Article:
Q. Thank you so much for answering all of my questions. You provide such a great service to Christians helping to deepen their faith.
From the letters John, Jude and Peter- in addition to many other scripture writings, it is very clear that the early church expected
Christ to return in their lifetime. If they were so close to the Truth by a generation or less, why did they not have a clearer understanding that it would be at least thousands of years until the end of the age?
Why did they not have a better understanding of New Testament prophecy? We seem to have a better understanding in this century than any generation after the birth of Christ. In contrast, the Old Testament prophets clearly understood that the birth of Christ would not occur in their lifetime much less 500 years later. Why the difference in prophetic understanding between Old and New Testament writers?
A. By the end of the Babylonian captivity it was clear that the Lord’s first visit was over 500 years away, based on Daniel 9:24-27. And when the decree to rebuild Jerusalem was signed by Artaxerxes as described in Nehemiah 2 they could begin counting off the years, which is exactly what Daniel told the Magi to do, and that’s why their descendants showed up in Bethlehem.
Early Church writers believed that the Lord could return at any moment. Some say that’s because most of them wrote while the Temple was still standing and Israel still existed as a nation. After 70 AD that was no longer true and hasn’t been since, but by then most of what became the New Testament had already been written, John’s books being the exception. But that isn’t consistent with the view that Scripture is the inspired Word of God, who knows the end from the beginning.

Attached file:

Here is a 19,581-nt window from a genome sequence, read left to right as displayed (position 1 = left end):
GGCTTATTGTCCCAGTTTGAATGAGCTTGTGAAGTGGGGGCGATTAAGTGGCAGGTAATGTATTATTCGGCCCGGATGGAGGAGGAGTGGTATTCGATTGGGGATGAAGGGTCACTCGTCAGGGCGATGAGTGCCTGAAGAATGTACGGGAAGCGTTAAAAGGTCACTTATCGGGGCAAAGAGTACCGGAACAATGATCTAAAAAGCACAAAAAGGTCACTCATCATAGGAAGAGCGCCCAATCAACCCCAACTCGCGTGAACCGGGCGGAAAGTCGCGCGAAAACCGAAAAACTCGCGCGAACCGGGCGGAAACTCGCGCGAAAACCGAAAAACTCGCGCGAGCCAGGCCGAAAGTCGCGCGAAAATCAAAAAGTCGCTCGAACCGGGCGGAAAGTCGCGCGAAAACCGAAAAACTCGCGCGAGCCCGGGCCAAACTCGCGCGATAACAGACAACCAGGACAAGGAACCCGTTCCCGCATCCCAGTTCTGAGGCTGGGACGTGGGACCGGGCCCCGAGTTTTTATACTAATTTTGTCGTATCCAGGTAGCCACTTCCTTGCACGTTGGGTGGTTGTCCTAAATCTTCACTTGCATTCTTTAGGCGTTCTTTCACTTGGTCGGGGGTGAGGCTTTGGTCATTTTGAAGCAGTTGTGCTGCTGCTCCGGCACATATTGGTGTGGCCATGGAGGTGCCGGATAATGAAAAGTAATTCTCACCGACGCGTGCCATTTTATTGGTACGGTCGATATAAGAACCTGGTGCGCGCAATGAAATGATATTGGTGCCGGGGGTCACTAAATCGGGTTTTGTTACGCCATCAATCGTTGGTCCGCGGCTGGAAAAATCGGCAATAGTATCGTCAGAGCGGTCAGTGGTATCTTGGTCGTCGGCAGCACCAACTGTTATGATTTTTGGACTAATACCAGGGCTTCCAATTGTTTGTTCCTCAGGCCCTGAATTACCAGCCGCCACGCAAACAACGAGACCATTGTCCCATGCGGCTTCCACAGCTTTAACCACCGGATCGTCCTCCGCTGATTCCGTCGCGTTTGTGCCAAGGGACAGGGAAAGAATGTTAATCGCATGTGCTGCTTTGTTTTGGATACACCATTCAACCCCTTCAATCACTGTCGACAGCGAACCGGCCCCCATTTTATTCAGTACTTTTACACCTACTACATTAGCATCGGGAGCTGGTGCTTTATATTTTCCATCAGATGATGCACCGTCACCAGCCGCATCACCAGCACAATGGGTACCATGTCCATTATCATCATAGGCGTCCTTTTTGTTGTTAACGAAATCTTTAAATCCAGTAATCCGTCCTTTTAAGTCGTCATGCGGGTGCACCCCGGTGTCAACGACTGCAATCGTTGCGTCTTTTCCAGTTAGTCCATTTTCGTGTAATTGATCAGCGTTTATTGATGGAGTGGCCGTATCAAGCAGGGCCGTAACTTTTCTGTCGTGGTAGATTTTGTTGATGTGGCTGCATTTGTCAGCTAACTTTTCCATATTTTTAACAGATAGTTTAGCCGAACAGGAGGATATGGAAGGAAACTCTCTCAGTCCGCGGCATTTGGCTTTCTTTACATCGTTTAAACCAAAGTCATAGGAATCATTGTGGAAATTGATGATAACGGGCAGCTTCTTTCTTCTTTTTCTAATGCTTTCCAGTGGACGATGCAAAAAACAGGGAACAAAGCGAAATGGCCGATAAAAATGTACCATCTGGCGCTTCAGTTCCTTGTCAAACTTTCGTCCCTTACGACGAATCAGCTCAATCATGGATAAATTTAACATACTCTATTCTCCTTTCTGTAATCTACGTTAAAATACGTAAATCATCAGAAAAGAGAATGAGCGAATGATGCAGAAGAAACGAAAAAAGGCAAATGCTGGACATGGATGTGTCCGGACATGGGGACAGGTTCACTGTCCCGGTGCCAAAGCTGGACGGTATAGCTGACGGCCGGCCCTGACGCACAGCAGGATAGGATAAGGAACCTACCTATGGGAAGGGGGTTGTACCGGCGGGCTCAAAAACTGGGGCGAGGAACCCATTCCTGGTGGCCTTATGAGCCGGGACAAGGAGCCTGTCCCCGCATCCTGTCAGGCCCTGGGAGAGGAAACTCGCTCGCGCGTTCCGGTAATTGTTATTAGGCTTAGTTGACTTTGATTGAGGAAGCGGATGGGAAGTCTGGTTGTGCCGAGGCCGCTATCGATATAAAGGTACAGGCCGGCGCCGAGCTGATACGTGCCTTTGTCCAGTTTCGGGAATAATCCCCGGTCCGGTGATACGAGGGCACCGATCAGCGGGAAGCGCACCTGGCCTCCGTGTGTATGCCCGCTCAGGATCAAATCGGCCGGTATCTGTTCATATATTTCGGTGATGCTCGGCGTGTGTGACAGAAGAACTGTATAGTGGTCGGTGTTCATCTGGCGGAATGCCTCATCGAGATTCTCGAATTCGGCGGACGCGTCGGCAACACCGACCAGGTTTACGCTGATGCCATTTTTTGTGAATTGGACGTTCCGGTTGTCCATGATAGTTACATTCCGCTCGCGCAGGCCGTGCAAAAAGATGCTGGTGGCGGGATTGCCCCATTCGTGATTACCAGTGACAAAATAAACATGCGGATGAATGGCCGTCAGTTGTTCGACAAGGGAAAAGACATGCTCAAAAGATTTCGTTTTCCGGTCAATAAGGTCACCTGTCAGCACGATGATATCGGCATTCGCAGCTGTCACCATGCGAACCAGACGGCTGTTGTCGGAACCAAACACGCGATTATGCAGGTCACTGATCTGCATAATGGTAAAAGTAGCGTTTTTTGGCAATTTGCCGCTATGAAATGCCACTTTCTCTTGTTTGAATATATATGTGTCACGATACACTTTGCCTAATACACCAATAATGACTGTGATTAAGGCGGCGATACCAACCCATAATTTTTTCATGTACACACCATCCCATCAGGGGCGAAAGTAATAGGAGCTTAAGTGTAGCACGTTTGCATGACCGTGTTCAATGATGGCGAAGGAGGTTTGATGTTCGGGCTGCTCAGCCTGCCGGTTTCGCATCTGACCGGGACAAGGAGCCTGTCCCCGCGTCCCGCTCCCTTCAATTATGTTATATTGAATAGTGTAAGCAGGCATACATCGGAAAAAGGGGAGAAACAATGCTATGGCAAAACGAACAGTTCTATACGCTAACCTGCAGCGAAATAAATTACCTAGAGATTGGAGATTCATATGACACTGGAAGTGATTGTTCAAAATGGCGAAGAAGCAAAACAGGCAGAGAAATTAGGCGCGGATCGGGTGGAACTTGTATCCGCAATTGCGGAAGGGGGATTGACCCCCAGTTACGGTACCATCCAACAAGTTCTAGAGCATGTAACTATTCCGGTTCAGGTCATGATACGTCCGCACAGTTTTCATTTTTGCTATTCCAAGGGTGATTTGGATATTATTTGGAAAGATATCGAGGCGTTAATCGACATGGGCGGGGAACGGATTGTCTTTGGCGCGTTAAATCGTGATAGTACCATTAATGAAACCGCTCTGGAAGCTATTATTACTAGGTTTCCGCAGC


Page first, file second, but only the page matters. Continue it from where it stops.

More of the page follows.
Since the Lord did nothing to dissuade them from believing this and writing about it, and since He obviously knew the schedule, they couldn’t have been referring to the 2nd Coming.
I believe that for each generation the statements concerning the Lord’s coming for us (as opposed to His 2nd Coming to Earth) have been true on an individual basis, and that this is what the New Testament writers were really referring to, whether they understood it that way or not. No one has ever known the day or hour of his or her personal appointment with the Lord, for many He has come at a time when they weren’t expecting Him, and obviously it’s never been more than a lifetime away for anyone.
So in the personal sense the doctrine of imminency has always been valid, and takes no liberties with the Scriptures. We’re taught to live each day as if it might be our last, and to always be prepared to vanish. For all but the last generation, it’s been a personal event rather than a corporate one, but it’s always been an imminent one.